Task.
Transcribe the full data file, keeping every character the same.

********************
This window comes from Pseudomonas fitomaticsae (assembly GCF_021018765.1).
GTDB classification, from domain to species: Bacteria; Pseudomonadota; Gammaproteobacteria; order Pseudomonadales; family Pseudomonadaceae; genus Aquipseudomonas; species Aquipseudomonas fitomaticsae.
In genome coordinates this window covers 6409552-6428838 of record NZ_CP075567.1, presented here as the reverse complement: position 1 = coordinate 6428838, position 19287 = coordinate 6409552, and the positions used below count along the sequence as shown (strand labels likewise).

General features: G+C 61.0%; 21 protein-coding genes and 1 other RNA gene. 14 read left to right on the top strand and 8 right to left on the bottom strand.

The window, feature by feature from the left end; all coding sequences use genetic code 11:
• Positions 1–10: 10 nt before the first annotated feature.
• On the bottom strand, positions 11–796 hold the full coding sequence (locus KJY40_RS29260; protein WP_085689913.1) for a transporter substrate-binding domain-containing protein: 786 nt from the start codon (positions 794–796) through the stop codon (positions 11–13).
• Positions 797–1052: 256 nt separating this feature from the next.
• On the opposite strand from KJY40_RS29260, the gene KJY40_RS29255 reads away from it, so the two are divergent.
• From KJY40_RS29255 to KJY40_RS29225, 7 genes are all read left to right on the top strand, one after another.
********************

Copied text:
This window comes from Pseudomonas fitomaticsae (assembly GCF_021018765.1).
GTDB classification, from domain to species: Bacteria; Pseudomonadota; Gammaproteobacteria; order Pseudomonadales; family Pseudomonadaceae; genus Aquipseudomonas; species Aquipseudomonas fitomaticsae.
In genome coordinates this window covers 6409552-6428838 of record NZ_CP075567.1, presented here as the reverse complement: position 1 = coordinate 6428838, position 19287 = coordinate 6409552, and the positions used below count along the sequence as shown (strand labels likewise).

General features: G+C 61.0%; 21 protein-coding genes and 1 other RNA gene. 14 read left to right on the top strand and 8 right to left on the bottom strand.

The window, feature by feature from the left end; all coding sequences use genetic code 11:
• Positions 1–10: 10 nt before the first annotated feature.
• On the bottom strand, positions 11–796 hold the full coding sequence (locus KJY40_RS29260; protein WP_085689913.1) for a transporter substrate-binding domain-containing protein: 786 nt from the start codon (positions 794–796) through the stop codon (positions 11–13).
• Positions 797–1052: 256 nt separating this feature from the next.
• On the opposite strand from KJY40_RS29260, the gene KJY40_RS29255 reads away from it, so the two are divergent.
• From KJY40_RS29255 to KJY40_RS29225, 7 genes are all read left to right on the top strand, one after another.